Tuesday, March 29, 2005

MOVIE UPDATE, PART II
The latest on our Netflix progress:

Never Been Kissed, 1999: Good, funny movie right up until the end, when it gets all morally and mushy on us. Morals+mush=bad! And Drew Barrymore's mouth is weird ... a little too weird.

Get Over It, 2001: Embarrassingly bad. The only funny thing in this movie is the musical version of "A Midsummer Night's Dream" that the kids put on. Skip the rest, I say.

Pirates of the Caribbean: The Curse of the Black Pearl, 2003: I fell asleep.

What to Do in Case of Fire, 2002: Oh, me and my German movie rentals ... why do I do it? This one was pretty good, but we watched it too soon after watching "Good Bye, Lenin!" so the material (post-reunification Berlin) felt a little worn out.

The Bourne Supremacy, 2004: We had friends over who talked through the whole thing, so I really can't say. I wish I had fallen asleep.

Muddy Waters Can't Be Satisfied, 2003: ... but I can be satisfied with this movie! Very good documentary. Muddy follows the typical musician's plotline can't keep his hands off the women, but is a genius with style. Interviews with contemporaries help set the scene and provide interesting historical context.

Before Sunrise, 1995: Face it, this movie is really good. My favorite line comes at the beginning: "Europeans, they're not very customer service-oriented."

Before Sunset, 2004: Ah, it is so tragic to have once been young and beautiful, and now be older and sorta wrinkly ... Actually, I really like this movie, too. My favorite line in this one is something like: "When you're young, you think there will be all kinds of people that you meet and connect with during your life. But as you get older, you realize that it's really only a handful."

Stalag 17, 1953: They don't call it a classic for no reason! Rent it now, I tell you!

Antonia's Line, 1995: Really dull Dutch movie about a family that consists of one woman per generation (the men, except for one, are summarily dismissed once the girl child is begat), none of whom look remotely alike. It's one of those movies that goes on and on without you feeling very involved in the people, like a bad biopic. But it's not even a biopic, so what's the excuse here?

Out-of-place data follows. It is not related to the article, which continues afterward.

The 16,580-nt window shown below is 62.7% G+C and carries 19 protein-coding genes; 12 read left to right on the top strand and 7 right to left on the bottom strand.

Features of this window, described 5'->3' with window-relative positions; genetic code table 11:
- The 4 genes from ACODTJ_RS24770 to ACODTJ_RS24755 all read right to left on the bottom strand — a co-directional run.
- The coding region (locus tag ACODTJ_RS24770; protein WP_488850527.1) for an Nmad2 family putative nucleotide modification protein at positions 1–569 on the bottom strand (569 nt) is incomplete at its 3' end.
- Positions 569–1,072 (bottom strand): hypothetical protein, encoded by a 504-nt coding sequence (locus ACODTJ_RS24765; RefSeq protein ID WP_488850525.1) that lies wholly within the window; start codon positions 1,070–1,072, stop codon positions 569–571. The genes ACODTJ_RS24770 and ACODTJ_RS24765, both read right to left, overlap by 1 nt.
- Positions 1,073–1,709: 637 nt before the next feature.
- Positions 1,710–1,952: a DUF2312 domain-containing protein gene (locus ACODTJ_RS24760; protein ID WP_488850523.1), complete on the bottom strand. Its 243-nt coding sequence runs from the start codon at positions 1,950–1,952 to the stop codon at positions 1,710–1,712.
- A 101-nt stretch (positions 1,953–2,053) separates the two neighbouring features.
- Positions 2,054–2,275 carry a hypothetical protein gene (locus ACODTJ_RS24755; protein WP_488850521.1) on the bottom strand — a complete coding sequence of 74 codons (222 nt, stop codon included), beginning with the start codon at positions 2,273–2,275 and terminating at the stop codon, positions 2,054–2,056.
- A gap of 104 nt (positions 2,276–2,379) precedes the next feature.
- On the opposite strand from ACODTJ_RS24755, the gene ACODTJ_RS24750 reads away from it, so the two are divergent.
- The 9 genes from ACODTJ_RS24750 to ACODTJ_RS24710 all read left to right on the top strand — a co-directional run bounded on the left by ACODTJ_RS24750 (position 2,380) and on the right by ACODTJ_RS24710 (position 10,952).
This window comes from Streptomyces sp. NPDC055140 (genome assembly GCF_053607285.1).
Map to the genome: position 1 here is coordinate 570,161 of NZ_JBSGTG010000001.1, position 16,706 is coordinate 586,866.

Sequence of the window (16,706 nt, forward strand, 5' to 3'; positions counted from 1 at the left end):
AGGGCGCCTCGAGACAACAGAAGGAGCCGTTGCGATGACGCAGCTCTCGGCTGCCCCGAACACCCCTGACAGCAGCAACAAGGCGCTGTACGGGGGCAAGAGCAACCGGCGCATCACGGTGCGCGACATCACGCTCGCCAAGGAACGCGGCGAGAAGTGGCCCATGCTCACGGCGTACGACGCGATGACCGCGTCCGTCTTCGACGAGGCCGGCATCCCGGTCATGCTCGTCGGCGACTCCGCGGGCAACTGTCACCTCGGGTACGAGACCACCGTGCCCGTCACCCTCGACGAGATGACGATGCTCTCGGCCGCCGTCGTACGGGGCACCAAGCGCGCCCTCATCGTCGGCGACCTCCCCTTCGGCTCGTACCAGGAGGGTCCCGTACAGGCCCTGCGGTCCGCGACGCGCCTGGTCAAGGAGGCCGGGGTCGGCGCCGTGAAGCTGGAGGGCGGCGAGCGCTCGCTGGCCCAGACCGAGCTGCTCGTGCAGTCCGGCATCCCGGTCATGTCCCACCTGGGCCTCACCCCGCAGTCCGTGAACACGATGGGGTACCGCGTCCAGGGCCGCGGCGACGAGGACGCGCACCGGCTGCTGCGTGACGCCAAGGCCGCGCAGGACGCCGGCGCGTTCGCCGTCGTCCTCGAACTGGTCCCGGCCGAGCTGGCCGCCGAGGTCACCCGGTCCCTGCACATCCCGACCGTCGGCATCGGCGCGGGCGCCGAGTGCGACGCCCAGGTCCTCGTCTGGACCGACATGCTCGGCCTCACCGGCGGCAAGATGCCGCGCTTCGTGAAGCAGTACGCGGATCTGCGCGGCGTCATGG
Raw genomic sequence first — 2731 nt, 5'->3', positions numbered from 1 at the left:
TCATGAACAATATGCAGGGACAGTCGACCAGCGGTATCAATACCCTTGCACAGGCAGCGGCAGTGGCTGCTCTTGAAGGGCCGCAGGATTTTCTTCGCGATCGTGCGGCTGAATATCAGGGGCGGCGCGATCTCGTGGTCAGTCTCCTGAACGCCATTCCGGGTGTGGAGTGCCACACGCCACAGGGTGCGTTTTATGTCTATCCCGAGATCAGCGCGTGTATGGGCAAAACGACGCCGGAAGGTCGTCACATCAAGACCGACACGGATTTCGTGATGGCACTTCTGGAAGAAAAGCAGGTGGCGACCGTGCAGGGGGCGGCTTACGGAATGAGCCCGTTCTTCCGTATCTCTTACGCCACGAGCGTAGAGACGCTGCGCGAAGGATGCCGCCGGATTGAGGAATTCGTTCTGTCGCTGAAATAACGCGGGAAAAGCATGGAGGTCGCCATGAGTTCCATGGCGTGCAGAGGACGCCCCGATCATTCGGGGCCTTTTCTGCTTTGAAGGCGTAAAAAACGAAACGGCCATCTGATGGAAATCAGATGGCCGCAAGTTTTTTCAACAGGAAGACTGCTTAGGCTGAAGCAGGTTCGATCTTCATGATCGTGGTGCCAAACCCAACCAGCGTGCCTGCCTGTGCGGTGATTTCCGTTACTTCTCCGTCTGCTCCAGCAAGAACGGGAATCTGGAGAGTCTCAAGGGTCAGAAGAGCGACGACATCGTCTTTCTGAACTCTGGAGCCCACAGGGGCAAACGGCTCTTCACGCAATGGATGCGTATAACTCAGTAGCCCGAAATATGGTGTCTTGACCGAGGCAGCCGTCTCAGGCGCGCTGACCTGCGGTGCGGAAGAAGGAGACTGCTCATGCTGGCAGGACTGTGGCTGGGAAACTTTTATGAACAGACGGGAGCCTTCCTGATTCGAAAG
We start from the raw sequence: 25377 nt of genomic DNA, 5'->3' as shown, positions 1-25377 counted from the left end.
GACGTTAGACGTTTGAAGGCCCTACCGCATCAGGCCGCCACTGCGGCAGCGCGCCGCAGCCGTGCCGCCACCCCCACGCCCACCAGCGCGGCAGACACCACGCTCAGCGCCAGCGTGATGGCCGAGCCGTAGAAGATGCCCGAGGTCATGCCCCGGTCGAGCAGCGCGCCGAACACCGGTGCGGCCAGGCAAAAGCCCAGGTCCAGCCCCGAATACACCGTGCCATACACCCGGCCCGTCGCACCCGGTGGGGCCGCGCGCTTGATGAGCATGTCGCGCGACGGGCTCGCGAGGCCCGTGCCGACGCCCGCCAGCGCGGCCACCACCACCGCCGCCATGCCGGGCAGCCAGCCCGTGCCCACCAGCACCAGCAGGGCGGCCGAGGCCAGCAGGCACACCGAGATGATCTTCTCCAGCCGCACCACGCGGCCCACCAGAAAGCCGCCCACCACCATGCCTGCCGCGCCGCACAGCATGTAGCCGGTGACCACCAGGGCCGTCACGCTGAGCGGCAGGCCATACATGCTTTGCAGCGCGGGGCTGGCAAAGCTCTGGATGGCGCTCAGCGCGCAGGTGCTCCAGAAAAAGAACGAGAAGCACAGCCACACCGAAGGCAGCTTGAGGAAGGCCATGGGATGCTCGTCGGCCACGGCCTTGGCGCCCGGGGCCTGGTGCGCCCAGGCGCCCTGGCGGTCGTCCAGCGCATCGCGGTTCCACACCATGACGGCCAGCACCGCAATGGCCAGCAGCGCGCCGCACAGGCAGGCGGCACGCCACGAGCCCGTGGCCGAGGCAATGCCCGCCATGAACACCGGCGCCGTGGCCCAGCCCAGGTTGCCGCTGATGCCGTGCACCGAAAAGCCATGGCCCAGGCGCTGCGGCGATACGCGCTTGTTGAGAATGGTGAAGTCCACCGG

Zus & Zo, 2002: Another Dutch movie, rented in preparation for our trip to Amsterdam. But it didn't provide us with much insight or positive feelings about Holland. In fact, we both fell asleep. Before that happened, I saw enough of this movie to think "people aren't really like that, are they? Barf!" But now that I've seen "Closer," these people don't seem so bad.

Operation Amsterdam, 1959: Mediocre WW2 flick about getting the diamonds out of Amsterdam as the Germans close in. I slept through about a third of this.

Ray, 2004: Hey! This movie is really good. It suffers just a little from the biopic genre's weaknesses, but ultimately is very affecting. Shoulda got the best picture oscar. I haven't seen it, but that boxing movie that won looks lame.

Garden State, 2004: Also really good. I actually really liked Natalie Portman in this, which is the first time I can really say that's happened. "If they had a retarded Oscar, you should win it!" Chris didn't like her, though. He liked the boy, Zach Braff, better. I invite him to comment.

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Sunday, March 27, 2005

MOVIE UPDATE
I watched these on the airplane:

Closer (2004): People aren't really like this, are they? It's a complete nightmare, this movie. On the one hand, there are a smattering of funny and compelling moments, it's well-made, and I did put off going to the bathroom in order to not miss a moment. But, the people in it are nasty. Alice (Natalie Portman) is the only one I even came close to liking. Anna (Julia Roberts) was perplexing. First she marries a guy who picks her up by claiming he chatted with her in the cleverly-named "London Sex Chat Room" ("I know how you like it up the a**") , and then she leaves him for a guy who's been stalking her for years. Jeez. Maybe should go to eHarmony.com, because she's not having any luck out there on her own.

Bridget Jones 2: The Edge of Reason (2004): The tattered remnants of a good movie are in here somewhere, I think. But this movie sucked. Colin Firth's Mark Darcy has become incredibly boring, as opposed to the kind of square handsome nice guy from the first movie. Bridget (Renee Zellweger) is fairly similar to the first movie, but strangely more self-conscious and foot-in-mouthy than before. Basically, this movie just sucks. There's not even anything all that entertaining to say in criticizing it.

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Wednesday, March 23, 2005

This is totally inspirational:

High school student threatens hunger strike,gets school to play Foghat

Tuesday, March 22, 2005

Tom Waits talks about his 20 favorite albums...

Look how old the Beasties are looking! They might want to consider getting some moisturizer with anti-oxidants to help reduce their fine lines and wrinkles.


Monday, March 14, 2005

This image belongs to the Apostrophe Protection Society
I just started reading Eats, Shoots & Leaves by Lynne Truss, and I am very taken with her idea of forming a militant wing of the Apostrophe Protection Society.

Sunday, March 13, 2005

Everyone needs to see this now! But, especially Ben! (I would have just emailed it to him, but it's too good not to share it)

Max (2002):
John Cusack as Hitler's Jewish buddy... hmm... what could go wrong? Surprisingly, not quite as much as I expected. Except for Leelee Sobieski, who was even worse. And then there were the amazing toss-off lines like, "Hitler, let me buy you a glass of lemonade." I really don't know what to say about this one, except that it isn't by any means essential, either as art or kitsch -- though it comes close on both counts.

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